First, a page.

Walnuts can be healthful items to include in your food planning, and here are some pointers to storing and using them to good advantage.
-Walnuts have a long shelf life, so it's practical to keep them on hand for adding to recipes or for snacking. In-shell walnuts keep best; shell them when you are ready to use them. Unopened packages of shelled walnuts have a shelf life of up to one year. Open packages of shelled walnuts or chopped walnuts can be refrigerated or frozen in an airtight container and kept for six months.
-The best way to open an in-shell walnut is to place the nutcracker at right angles to the shell's seam and crack.
-To chop walnuts, use a knife or a food processor. Make sure nuts are at room temperature before grinding in a processor, or their natural oils will make the nuts soften to a paste.
-To blanch walnuts, add shelled nuts to boiling water. Take the pot off the heat and let the nuts stand for two minutes. (Some recipes call for blanching, to make the walnuts' flavor a little milder.)
-To toast walnuts, which brings out their full, rich flavor, place them on baking sheets, spray with nonfat cooking spray or add a dash of vegetable oil and bake in a 375 F oven for eight to 10 minutes, tossing occasionally during baking.
If desired, toss with your choice of salt, sugar or spices during baking, to produce varied flavors for making quick walnut snacks or toppers for salads, soups or pastas.
(Source: Walnut Marketing Board)
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Which bacon to bring home?
In case you wonder when you're buying bacon at the grocery counters just what the distinctions are, here are some points on different kinds of bacon you can find on sale:
-Traditional bacon is cut from the pork belly and has a fairly even ratio of fat to lean. It is cured and smoked for flavor and may be sold raw or fully cooked. When cooked and ready to eat, it is crisp and chewy. Traditional bacon is a much fattier cut of meat than Canadian bacon. and when fat content is a consideration, Canadian bacon is a popular substitute for it.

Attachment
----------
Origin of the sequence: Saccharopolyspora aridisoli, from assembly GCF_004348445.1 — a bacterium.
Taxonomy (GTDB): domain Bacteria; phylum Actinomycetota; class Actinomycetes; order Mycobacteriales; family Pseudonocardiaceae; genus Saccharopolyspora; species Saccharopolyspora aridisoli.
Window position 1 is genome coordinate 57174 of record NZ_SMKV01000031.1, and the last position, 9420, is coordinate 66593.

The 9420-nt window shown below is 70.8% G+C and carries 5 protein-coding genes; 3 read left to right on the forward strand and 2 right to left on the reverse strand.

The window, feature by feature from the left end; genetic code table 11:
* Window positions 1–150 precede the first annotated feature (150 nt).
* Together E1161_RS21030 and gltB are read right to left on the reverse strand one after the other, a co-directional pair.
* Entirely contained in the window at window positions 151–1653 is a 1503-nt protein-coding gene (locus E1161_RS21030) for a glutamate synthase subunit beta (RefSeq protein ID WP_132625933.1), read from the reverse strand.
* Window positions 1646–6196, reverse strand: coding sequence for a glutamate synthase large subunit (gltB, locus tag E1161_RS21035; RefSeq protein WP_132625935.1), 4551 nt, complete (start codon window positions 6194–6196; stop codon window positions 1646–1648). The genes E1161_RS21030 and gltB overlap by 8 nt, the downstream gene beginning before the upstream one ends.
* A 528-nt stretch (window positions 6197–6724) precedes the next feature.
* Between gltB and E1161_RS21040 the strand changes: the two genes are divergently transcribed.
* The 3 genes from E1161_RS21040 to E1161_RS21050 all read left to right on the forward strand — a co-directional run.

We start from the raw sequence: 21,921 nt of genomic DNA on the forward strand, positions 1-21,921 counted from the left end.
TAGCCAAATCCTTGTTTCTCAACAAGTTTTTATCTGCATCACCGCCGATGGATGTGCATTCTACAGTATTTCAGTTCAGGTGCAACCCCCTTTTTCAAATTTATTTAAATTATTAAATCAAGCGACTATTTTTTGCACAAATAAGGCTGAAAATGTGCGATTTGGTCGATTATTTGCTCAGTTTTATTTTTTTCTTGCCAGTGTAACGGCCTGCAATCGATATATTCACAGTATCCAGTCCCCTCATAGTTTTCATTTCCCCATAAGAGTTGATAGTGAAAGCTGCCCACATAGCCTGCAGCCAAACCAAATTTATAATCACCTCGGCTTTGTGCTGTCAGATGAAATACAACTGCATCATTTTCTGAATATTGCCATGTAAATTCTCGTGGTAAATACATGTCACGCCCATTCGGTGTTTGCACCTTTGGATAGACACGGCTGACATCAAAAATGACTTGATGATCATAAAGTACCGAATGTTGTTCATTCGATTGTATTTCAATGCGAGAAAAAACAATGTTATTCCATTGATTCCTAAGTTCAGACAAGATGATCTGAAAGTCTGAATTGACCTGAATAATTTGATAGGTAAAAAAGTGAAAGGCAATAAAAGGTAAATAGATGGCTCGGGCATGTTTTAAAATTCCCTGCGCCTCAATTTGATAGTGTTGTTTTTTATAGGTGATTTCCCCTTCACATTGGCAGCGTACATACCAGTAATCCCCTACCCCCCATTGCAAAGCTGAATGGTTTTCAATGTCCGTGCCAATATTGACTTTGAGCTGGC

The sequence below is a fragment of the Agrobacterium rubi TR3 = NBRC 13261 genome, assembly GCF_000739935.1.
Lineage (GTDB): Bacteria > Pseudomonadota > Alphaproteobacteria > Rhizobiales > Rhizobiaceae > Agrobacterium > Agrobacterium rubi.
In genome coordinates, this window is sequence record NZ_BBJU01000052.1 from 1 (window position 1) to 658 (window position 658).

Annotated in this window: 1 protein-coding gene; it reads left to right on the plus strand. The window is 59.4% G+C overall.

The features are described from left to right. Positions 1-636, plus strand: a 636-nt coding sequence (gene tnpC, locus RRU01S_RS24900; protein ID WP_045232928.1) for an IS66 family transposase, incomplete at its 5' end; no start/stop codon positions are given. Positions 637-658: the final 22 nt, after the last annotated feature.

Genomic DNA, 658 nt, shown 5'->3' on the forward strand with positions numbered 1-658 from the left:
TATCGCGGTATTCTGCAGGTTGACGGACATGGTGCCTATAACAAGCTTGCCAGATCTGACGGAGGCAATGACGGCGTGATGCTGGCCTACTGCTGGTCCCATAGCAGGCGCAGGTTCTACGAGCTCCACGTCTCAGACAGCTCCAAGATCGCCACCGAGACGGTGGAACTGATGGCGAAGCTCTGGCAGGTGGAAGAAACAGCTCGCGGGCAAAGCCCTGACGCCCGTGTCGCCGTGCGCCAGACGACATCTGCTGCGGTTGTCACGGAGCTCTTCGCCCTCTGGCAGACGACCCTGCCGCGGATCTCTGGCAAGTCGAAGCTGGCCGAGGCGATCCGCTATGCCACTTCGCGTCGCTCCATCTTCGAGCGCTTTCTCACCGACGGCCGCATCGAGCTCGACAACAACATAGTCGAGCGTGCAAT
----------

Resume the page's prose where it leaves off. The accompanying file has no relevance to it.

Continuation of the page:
-Canadian bacon is from the loin, a muscle that is generally lean with minimal visible connective tissue or fat. The loin is cured and smoked to make Canadian bacon, which has a flavor similar to ham but is slightly milder.
Canadian Bacon has a tender texture and is typically sold ready to eat either in combination with other ingredients or on its own. It's well known for its role in eggs Benedict and as a pizza topper, but it's also a versatile ingredient in salads, pasta, soups, sandwiches, omelets and more.
-Canadian-style bacon is a term that is often used interchangeably with Canadian bacon. However, unlike real Canadian bacon, it can include additional pork muscles including sirloin hip meat and ground pork trim, and will be labeled accordingly. This can mean lower quality that real Canadian bacon, and may result in visible connective tissue or fat.
(Source: Jones Dairy Farm)
Tea drinkers note
LAS VEGAS - The World Tea Expo, which calls itself the nation's premier marketplace for the tea industry, has scheduled the first tea auction ever to be held in the United States.
The auction, featuring specialty teas from Nilgiri, India, is to take place on March 29, during this year's Expo at the Las Vegas Hilton March 27-29.
The tea auction, organized by the World Tea Expo, the Nilgiri Planters Association, and the Tea Board of India, will give buyers an opportunity to bid on 42 of the Nilgiri region's finest teas. The evening before the event there will be a special tasting of all the teas to be auctioned.
The World Tea Expo describes itself as the first trade show in North America dedicated solely to the tea industry, aiming to provide resources for the industry and spur its growth.
Organizers say they expect this year's show to be attended by about 200 companies from around the world and 3,000 buyers. Events that have been planned to inform, entertain and connect members of the industry include demonstrations on cooking with tea, Chinese and Japanese tea ceremonies, an Iced Tea Shake-Off competition, and 45 educational seminars.
Information and registration is available on the Web at:
More than just mustard
NAPA VALLEY, Calif. - Local restaurants, caterers and wineries and, yes, mustard and specialty food companies from around the world plan to present their best at the 13th Annual Napa Valley Mustard Festival, billed from Jan. 28-April 1.
It's the season when the wild mustard is in bloom over the region's fields, vineyard gardens and hillsides. Mustard the condiment shares center stage with the flowering mustard backdrop at what organizers call a marathon of food, wine and art events.
The Napa Valley Mustard Festival describes itself as a nonprofit community service organization. Information about tickets and a calendar of events is available by telephone from Summers-McCann, event producer, at (707) 938-1133; by e-mail from info(at)mustardfestival.org, and on the Web at: